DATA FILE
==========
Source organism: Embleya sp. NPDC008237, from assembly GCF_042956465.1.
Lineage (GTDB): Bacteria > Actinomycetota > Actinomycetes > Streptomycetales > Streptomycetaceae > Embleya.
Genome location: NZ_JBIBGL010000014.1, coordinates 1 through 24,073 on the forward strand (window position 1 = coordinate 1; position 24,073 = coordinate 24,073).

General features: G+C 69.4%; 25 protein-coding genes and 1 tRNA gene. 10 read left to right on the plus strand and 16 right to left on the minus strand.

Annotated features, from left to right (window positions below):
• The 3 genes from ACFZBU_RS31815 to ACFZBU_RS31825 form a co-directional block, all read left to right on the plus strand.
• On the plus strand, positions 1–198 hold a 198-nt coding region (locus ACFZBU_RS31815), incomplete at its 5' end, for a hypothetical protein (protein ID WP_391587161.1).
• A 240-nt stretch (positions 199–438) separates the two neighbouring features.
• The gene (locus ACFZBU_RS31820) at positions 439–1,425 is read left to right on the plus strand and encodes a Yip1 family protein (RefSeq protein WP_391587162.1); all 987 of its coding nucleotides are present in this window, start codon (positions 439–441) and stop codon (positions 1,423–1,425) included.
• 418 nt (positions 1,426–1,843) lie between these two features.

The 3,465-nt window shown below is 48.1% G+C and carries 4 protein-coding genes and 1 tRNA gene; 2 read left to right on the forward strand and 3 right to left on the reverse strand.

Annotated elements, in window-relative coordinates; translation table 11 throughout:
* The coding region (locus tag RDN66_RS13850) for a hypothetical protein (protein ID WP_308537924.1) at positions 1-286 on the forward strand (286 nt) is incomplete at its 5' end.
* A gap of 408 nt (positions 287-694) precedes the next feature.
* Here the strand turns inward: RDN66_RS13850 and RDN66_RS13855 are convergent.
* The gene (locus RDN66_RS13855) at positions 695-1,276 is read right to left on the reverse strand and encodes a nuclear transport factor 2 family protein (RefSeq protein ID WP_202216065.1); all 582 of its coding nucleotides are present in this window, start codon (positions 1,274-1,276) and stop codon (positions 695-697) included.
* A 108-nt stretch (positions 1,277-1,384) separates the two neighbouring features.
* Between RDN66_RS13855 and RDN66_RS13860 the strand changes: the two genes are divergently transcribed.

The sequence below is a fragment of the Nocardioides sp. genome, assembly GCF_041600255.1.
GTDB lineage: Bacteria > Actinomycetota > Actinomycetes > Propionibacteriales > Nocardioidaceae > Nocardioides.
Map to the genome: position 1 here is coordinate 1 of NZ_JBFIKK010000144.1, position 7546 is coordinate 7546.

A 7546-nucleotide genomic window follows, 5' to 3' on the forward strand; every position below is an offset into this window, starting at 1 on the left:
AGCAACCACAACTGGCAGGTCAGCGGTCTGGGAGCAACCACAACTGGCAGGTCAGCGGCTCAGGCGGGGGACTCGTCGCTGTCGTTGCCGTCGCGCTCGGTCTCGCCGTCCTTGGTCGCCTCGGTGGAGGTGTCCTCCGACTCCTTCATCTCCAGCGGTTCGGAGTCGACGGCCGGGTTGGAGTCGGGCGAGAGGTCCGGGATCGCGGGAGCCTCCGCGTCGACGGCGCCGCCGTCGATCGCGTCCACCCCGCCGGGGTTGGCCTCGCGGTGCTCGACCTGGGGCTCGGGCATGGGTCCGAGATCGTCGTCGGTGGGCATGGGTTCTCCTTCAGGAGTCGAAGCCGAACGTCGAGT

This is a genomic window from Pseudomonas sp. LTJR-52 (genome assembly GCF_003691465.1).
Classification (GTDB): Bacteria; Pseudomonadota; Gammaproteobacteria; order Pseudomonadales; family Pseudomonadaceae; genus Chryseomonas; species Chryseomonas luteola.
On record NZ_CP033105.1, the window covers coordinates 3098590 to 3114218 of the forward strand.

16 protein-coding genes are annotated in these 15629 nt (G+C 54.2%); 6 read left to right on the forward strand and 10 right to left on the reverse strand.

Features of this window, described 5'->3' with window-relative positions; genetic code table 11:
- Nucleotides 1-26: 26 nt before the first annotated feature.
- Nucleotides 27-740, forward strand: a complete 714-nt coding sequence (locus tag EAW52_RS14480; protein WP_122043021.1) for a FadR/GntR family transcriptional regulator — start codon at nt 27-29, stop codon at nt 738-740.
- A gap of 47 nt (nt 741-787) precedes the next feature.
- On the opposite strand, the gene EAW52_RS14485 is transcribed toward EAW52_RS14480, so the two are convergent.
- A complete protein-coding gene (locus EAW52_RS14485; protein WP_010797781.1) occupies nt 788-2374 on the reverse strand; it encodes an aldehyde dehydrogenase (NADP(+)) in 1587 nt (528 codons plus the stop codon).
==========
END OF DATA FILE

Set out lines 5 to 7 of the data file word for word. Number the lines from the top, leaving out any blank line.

Annotated features, from left to right (window positions below):
• The 3 genes from ACFZBU_RS31815 to ACFZBU_RS31825 form a co-directional block, all read left to right on the plus strand.
• On the plus strand, positions 1–198 hold a 198-nt coding region (locus ACFZBU_RS31815), incomplete at its 5' end, for a hypothetical protein (protein ID WP_391587161.1).